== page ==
Michaelia Cash Will Be Forced To Hand Over Any Documents About Leaks Of AWU Police Raids
The judgement is mostly a victory for the Australian Workers Union, however Cash succeeded in having some documents struck out.
Employment minister Michaelia Cash has been ordered by a Federal Court judge to turn over any documents to the Australian Workers Union (AWU) about her office’s involvement in tipping off media about a police raid on the AWU.
The AWU launched a Federal Court challenge seeking a declaration that the Registered Organisation Commission (ROC) investigation was politically motivated and invalid, and that the subsequent raids on their office were unlawful.
The union served subpoenas to Cash; Mark Lee from the ROC; the Fair Work Ombudsman; and Cash's former senior media adviser David De Garis. Parts of each subpoena were challenged by the recipients on a number of grounds.
Cash applied to the court to have her subpoena set aside, but on Wednesday Federal Court justice Mordy Bromberg ruled that she would have to provide the union with materials about who was involved in the media tip off.
The judgement is mostly a victory for the union, however Cash succeeded in having some documents struck out.
The court action followed revelations from BuzzFeed News that Cash’s office tipped off media and aims to probe the validity of the Australian Federal Police (AFP) raids. The raids were part of an investigation by the Turnbull government-established watchdog the ROC into donations made by the union over a decade ago when it was led by current Labor leader Bill Shorten.
Justice Bromberg ordered that Cash and each party should disclose a number of documents and communications prior to the raids on the AWU.
Cash's office challenged parts of the subpeona that sought any documents that "concern any offer of engagement or employment made to Mr Lee" and any subsequent decision to suspend or withdraw this offer.
The subpoena followed a report alleging he was set to begin working for Cash's office. The court ruled that any documents that did show the details of any employment arrangement were relevant and should be disclosed to the AWU.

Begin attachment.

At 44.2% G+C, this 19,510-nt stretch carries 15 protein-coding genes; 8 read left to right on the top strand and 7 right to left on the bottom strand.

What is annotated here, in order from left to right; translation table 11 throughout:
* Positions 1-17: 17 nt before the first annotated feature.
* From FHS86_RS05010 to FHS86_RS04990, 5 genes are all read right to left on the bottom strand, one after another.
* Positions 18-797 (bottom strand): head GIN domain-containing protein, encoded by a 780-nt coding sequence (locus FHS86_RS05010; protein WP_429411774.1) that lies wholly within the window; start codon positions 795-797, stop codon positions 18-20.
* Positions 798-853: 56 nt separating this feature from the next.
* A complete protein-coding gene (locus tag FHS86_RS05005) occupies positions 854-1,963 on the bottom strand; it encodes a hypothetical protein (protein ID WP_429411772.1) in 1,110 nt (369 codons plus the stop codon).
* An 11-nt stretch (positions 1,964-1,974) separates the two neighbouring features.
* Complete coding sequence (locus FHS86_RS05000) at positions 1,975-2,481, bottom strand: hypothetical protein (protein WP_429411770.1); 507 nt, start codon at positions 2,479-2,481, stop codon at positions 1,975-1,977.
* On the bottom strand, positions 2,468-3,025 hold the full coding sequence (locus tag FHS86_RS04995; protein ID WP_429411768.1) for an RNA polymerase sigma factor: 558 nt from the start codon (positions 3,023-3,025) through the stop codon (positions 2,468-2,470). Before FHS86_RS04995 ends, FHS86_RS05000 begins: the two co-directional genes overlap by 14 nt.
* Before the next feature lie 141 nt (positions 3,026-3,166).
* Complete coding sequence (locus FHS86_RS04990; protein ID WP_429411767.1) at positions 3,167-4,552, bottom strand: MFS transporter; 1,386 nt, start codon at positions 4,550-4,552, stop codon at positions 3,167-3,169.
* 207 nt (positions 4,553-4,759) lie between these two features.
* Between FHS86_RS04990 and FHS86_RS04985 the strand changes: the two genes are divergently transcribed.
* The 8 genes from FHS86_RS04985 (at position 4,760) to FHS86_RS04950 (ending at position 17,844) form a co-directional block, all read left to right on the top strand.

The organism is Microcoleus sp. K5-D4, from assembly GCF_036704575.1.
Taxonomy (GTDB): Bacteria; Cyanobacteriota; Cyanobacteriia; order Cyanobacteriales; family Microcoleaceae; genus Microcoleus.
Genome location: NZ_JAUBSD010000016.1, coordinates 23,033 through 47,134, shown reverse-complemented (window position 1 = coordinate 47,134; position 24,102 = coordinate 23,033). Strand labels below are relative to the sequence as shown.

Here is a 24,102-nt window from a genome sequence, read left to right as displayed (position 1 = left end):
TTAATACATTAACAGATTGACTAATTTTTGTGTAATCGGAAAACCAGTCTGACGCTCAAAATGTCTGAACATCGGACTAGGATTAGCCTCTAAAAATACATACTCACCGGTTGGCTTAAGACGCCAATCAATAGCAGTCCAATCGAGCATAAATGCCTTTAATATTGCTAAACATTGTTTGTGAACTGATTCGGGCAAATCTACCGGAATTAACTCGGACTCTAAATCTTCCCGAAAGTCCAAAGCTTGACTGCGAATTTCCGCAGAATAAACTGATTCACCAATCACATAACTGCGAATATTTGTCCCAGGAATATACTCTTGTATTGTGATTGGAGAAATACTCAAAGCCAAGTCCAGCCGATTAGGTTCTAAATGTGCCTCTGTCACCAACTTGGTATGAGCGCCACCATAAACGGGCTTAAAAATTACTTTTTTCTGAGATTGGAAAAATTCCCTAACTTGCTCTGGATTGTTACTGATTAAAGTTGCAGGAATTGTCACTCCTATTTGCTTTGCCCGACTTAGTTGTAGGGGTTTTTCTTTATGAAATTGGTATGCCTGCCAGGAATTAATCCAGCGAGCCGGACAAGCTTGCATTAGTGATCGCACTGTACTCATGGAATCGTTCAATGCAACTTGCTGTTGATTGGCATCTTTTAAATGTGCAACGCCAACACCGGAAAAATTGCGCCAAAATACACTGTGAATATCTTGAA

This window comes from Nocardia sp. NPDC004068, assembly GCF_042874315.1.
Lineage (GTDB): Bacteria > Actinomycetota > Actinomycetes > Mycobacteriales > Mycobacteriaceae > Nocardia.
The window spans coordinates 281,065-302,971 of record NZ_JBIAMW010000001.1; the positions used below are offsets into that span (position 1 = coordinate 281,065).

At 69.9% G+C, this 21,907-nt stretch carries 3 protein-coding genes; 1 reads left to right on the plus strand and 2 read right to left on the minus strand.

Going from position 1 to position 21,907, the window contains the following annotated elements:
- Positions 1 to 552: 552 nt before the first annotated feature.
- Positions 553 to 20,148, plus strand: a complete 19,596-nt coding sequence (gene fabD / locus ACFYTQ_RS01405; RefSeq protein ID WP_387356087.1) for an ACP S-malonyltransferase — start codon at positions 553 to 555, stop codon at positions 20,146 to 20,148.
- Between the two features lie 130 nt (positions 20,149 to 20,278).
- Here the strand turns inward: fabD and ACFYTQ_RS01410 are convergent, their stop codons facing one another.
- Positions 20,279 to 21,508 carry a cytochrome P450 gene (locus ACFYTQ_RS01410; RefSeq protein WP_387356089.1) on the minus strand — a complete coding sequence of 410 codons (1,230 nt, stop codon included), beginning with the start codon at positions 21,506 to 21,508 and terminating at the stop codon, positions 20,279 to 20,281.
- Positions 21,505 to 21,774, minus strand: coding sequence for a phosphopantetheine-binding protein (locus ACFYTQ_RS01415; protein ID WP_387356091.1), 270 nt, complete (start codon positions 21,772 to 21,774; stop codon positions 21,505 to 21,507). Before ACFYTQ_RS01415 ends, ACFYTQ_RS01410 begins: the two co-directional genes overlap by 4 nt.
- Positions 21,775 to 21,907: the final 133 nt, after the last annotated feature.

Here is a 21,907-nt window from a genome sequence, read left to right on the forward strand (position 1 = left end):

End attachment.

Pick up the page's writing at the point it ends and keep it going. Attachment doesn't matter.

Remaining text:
Several categories of documents sought from Cash's office by the AWU were struck out by the court. The judge found: "Whilst the Minister may have an interest in the outcome of this proceeding, she is not a party to it and ought not be burdened with making substantial enquiries in the search for documents unless and until it is apparent that the documents sought may be of assistance to the AWU’s case".
Media arrived at union offices before the raids took place, and BuzzFeed News revealed that media outlets had been tipped off by Cash's office.
Cash denied her office had any involvement in tipping off media five times in Senate Estimates, before conceding after she spoke with her staff that the leak did come from her office.
Cash is using the current AFP investigation to block freedom of information requests to release communication that would provide more information as to what she and her staff knew about the raids, when they knew it, and who they told.
The union requested any correspondence between Cash, her office and the ROC, in addition to any correspondence between the minister and relevant staff members. This could include any text messages, emails, phone lists and other correspondence.
A similar request made by BuzzFeed News was also denied.
On Wednesday, Cash was promoted by prime minister Malcolm Turnbull, adding jobs and innovation to her list of portfolio responsibilities.
De Garis has taken a job with the Australian Hotels Association, which made a $10 million deal with Cash in August to take 10,000 interns under the government's PaTH program.
Cash's office indicated she would be in a position to produce the documents by December 22, while De Garis said he would need up to two weeks after the delivery of the judgement. Lee said he would be able to deliver them by the middle of January 2018.